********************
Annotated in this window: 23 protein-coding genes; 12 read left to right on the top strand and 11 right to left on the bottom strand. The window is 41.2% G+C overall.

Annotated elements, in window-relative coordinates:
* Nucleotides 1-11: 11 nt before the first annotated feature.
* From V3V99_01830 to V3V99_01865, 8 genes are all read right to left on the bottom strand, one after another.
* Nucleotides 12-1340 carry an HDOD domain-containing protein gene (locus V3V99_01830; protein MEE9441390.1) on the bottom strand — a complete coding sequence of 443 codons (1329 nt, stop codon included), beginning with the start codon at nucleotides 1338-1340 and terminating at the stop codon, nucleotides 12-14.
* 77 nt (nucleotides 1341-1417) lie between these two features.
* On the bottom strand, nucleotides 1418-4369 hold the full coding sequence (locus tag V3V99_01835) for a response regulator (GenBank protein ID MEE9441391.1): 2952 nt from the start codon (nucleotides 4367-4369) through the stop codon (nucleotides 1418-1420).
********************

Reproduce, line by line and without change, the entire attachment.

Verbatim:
Annotated in this window: 23 protein-coding genes; 12 read left to right on the top strand and 11 right to left on the bottom strand. The window is 41.2% G+C overall.

Annotated elements, in window-relative coordinates:
* Nucleotides 1-11: 11 nt before the first annotated feature.
* From V3V99_01830 to V3V99_01865, 8 genes are all read right to left on the bottom strand, one after another.
* Nucleotides 12-1340 carry an HDOD domain-containing protein gene (locus V3V99_01830; protein MEE9441390.1) on the bottom strand — a complete coding sequence of 443 codons (1329 nt, stop codon included), beginning with the start codon at nucleotides 1338-1340 and terminating at the stop codon, nucleotides 12-14.
* 77 nt (nucleotides 1341-1417) lie between these two features.
* On the bottom strand, nucleotides 1418-4369 hold the full coding sequence (locus tag V3V99_01835) for a response regulator (GenBank protein ID MEE9441391.1): 2952 nt from the start codon (nucleotides 4367-4369) through the stop codon (nucleotides 1418-1420).